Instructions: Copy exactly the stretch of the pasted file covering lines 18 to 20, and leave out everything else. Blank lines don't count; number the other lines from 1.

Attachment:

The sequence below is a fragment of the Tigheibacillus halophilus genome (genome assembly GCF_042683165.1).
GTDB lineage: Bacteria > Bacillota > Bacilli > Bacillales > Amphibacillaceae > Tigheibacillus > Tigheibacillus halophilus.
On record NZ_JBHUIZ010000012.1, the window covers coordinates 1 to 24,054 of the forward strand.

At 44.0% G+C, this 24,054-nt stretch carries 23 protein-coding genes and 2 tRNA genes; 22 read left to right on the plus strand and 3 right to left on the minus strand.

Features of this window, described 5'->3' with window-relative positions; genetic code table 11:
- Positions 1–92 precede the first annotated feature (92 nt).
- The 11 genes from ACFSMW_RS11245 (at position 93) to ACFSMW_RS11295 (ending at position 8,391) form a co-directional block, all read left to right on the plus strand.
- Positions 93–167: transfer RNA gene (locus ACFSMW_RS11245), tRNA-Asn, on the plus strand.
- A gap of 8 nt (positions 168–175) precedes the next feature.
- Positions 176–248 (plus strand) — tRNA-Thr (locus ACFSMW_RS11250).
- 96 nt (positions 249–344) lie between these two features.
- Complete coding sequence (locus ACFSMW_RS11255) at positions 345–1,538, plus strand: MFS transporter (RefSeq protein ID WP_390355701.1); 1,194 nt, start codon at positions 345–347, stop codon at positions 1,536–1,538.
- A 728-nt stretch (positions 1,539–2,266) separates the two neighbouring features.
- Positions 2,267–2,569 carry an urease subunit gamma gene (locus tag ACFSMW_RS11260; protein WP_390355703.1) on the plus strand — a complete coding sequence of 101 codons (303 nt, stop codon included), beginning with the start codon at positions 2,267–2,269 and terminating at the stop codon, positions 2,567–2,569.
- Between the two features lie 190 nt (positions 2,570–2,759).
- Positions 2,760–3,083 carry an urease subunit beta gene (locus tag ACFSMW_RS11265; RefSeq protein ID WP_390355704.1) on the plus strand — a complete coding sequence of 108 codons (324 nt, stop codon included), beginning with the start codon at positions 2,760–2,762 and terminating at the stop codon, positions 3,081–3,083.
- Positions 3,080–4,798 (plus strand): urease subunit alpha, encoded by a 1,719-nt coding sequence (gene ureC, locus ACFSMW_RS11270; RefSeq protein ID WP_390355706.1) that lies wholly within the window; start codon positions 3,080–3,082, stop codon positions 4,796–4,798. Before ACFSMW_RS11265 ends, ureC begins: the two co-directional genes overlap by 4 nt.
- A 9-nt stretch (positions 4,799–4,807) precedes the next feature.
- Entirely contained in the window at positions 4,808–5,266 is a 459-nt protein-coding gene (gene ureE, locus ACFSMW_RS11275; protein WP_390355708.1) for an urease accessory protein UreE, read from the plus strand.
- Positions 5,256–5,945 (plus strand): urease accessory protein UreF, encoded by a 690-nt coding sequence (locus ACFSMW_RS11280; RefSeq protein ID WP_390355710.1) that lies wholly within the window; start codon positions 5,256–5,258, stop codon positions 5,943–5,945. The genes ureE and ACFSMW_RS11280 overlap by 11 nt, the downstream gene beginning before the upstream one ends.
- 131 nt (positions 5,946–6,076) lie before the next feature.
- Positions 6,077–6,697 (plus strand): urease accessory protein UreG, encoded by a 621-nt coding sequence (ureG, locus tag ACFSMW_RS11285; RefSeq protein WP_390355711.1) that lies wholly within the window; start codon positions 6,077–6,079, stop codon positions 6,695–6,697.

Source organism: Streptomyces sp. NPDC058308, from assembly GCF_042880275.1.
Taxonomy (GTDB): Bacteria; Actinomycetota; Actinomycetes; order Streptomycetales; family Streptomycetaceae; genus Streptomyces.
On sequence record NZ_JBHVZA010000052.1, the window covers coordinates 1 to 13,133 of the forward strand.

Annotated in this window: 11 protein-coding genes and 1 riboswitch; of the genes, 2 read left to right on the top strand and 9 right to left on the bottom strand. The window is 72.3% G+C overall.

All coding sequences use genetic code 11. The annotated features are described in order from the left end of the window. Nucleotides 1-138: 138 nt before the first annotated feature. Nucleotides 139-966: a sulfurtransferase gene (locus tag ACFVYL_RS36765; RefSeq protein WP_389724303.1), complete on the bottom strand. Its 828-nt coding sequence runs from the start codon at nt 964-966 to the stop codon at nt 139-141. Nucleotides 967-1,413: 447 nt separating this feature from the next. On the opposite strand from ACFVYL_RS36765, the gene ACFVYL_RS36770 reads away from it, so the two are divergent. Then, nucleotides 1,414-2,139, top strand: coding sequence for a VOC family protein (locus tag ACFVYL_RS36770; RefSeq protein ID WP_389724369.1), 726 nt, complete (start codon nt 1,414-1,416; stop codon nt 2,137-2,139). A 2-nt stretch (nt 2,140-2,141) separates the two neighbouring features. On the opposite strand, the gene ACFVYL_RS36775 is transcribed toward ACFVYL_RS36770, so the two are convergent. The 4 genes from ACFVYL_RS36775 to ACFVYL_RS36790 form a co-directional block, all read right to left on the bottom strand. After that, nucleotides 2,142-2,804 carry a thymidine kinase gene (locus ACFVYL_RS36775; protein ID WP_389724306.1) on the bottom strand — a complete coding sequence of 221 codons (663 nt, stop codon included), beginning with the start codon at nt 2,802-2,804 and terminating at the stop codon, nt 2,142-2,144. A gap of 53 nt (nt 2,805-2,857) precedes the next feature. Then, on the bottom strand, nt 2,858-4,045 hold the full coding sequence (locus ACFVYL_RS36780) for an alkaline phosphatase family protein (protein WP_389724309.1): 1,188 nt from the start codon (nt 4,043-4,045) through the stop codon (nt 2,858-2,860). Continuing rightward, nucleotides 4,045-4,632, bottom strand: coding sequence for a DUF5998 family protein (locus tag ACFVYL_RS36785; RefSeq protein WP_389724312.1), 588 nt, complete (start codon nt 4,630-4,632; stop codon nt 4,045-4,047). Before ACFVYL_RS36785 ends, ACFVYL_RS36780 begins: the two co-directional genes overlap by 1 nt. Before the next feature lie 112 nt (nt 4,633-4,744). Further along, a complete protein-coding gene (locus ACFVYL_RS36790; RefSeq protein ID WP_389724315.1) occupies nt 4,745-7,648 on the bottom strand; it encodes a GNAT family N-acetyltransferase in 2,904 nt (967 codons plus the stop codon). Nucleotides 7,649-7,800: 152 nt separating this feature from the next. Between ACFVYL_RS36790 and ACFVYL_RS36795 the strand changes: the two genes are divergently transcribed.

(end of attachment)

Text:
- A 9-nt stretch (positions 4,799–4,807) precedes the next feature.
- Entirely contained in the window at positions 4,808–5,266 is a 459-nt protein-coding gene (gene ureE, locus ACFSMW_RS11275; protein WP_390355708.1) for an urease accessory protein UreE, read from the plus strand.
- Positions 5,256–5,945 (plus strand): urease accessory protein UreF, encoded by a 690-nt coding sequence (locus ACFSMW_RS11280; RefSeq protein ID WP_390355710.1) that lies wholly within the window; start codon positions 5,256–5,258, stop codon positions 5,943–5,945. The genes ureE and ACFSMW_RS11280 overlap by 11 nt, the downstream gene beginning before the upstream one ends.